Assistive Technology is for everybody

Just read a great article, A New Way to Think about Assistive Technology, from the Bookshare Blog, about how we can change people’s view about what AT actually is, and by extension, what disability is.

When I introduce accessibility to newcomers, I like starting by saying “X people around this table are using an AT right now” (X being the number of people wearing glasses, and it’s generally around half of the audience). Sometimes I go as far as saying that in the sky, any human being is unable to fly, which can be qualified as a disability; yet, we have assistive technologies that allow millions of us to fly, every single day. It helps making them think differently about what “disability” means. It’s important because most people associate the idea of disability with a serious medical condition. This tends to make it a somewhat marginal issue: not that many people have visible impairments that make us think: “this person has a disability”. Whereas a fair share of the population should feel concerned by accessibility for their own needs, especially in ICT. In fact, a 2004 survey by Forrester for Microsoft revealed that 57% of the US active population could use accessibility features, such as screen or text magnification, improved contrasts, or improved mouse precision. It could go as far as spell-checking and customized keyboard shortcuts, indeed.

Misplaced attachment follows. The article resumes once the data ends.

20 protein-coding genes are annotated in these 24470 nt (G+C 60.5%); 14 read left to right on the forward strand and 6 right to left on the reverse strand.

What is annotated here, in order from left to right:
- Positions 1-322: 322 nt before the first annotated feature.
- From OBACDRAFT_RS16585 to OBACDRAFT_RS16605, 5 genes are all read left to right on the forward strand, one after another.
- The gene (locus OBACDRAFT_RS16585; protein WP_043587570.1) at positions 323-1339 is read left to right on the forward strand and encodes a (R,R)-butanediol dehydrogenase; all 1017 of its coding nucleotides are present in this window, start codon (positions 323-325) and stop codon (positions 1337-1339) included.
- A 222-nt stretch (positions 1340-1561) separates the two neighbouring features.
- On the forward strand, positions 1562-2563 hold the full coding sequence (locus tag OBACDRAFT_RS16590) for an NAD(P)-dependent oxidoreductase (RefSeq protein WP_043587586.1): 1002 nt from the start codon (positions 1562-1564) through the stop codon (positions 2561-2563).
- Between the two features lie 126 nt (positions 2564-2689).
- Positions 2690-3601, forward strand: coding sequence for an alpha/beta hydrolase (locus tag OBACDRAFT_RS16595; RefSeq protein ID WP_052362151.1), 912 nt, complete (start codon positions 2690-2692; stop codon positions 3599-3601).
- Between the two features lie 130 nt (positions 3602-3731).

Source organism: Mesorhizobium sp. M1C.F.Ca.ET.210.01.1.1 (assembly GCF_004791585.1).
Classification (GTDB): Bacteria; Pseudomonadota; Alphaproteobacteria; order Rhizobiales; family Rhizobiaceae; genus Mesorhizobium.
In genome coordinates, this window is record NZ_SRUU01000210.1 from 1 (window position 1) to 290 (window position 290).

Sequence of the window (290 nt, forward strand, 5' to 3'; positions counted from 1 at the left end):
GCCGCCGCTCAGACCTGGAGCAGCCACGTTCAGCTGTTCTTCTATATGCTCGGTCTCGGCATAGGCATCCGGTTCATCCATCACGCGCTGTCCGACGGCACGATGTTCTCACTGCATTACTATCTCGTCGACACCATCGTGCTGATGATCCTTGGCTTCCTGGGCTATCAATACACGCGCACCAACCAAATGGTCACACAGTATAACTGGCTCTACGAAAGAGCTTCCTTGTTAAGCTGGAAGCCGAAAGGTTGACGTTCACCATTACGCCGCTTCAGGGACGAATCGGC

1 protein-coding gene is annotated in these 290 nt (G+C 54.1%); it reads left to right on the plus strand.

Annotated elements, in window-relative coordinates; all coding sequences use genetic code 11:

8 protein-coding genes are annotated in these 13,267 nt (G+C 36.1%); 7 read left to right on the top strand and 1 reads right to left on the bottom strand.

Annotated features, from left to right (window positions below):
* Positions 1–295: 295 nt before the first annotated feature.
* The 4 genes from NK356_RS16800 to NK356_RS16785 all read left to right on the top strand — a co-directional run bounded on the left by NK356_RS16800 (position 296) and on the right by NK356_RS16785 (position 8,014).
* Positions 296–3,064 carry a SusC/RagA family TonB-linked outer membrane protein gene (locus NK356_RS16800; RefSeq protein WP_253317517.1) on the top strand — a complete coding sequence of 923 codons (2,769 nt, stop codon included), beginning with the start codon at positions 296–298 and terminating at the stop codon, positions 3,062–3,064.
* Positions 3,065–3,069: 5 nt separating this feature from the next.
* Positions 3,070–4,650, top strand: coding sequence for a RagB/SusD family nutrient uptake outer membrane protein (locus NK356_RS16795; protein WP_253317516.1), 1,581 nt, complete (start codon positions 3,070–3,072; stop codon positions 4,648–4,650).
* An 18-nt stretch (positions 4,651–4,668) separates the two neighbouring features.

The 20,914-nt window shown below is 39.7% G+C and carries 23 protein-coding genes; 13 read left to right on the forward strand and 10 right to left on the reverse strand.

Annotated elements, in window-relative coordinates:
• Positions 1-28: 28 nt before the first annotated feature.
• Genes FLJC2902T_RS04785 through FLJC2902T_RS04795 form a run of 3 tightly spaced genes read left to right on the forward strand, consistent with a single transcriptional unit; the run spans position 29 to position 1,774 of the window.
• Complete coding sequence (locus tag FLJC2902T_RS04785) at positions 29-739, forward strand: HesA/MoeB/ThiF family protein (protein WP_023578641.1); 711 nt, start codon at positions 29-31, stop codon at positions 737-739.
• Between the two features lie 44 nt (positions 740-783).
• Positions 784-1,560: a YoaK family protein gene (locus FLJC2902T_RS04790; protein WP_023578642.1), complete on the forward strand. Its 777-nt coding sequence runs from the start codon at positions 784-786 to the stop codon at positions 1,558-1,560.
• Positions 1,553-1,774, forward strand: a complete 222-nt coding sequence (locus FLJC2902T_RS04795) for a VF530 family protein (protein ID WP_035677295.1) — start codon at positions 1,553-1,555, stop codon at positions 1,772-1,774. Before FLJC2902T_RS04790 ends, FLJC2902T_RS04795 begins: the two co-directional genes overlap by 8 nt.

I also like the author’s point about how the lack of even the most basic assistive technologies negatively impacts education, which of course impairs future economic growth. A study by the UNESCO (featured in this presentation by Donal Rice at the European Accessibility Forum in 2011 (PDF, 792 kb)) estimated that 35.8% of the future Gross Domestic Product of Europe depended on the inclusive education of children with special needs. That should be a compelling enough figure for any government to act upon.

It’s to be noticed that mobile devices are helping a lot with making AT more mainstream. Cool features like speech input, on-screen keyboard, touch control, motion control, self-adapting display and luminosity, all have their origins in AT development. In return, those features benefit from a much larger userbase, meaning better feedback, and more incentive to invest in their improvement.

Those are excellent news for accessibility. We are living a paradigm shift, going from accessible design to inclusive design; and ultimately, to design that is inclusive by nature. We couldn’t hope for more.

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